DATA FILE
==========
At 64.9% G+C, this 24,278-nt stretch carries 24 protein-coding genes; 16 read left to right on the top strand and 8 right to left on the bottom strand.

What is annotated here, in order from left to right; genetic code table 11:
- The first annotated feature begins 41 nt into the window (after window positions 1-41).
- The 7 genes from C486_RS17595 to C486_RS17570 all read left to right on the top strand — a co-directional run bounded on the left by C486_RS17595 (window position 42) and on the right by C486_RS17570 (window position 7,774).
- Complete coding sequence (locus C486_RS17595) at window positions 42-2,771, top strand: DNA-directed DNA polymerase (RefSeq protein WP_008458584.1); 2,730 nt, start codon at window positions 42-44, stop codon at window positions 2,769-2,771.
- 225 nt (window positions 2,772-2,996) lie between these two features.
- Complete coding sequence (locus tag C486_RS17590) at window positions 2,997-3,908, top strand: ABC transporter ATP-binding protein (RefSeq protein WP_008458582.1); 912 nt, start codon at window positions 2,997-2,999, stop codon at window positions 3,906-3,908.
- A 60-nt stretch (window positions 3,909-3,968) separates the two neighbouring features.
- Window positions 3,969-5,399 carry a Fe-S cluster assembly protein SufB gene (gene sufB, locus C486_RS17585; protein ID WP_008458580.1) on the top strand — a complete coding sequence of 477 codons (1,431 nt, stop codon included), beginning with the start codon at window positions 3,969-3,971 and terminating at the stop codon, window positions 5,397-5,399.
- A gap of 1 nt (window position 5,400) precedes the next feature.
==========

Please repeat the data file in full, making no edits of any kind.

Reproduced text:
At 64.9% G+C, this 24,278-nt stretch carries 24 protein-coding genes; 16 read left to right on the top strand and 8 right to left on the bottom strand.

What is annotated here, in order from left to right; genetic code table 11:
- The first annotated feature begins 41 nt into the window (after window positions 1-41).
- The 7 genes from C486_RS17595 to C486_RS17570 all read left to right on the top strand — a co-directional run bounded on the left by C486_RS17595 (window position 42) and on the right by C486_RS17570 (window position 7,774).
- Complete coding sequence (locus C486_RS17595) at window positions 42-2,771, top strand: DNA-directed DNA polymerase (RefSeq protein WP_008458584.1); 2,730 nt, start codon at window positions 42-44, stop codon at window positions 2,769-2,771.
- 225 nt (window positions 2,772-2,996) lie between these two features.
- Complete coding sequence (locus tag C486_RS17590) at window positions 2,997-3,908, top strand: ABC transporter ATP-binding protein (RefSeq protein WP_008458582.1); 912 nt, start codon at window positions 2,997-2,999, stop codon at window positions 3,906-3,908.
- A 60-nt stretch (window positions 3,909-3,968) separates the two neighbouring features.
- Window positions 3,969-5,399 carry a Fe-S cluster assembly protein SufB gene (gene sufB, locus C486_RS17585; protein ID WP_008458580.1) on the top strand — a complete coding sequence of 477 codons (1,431 nt, stop codon included), beginning with the start codon at window positions 3,969-3,971 and terminating at the stop codon, window positions 5,397-5,399.
- A gap of 1 nt (window position 5,400) precedes the next feature.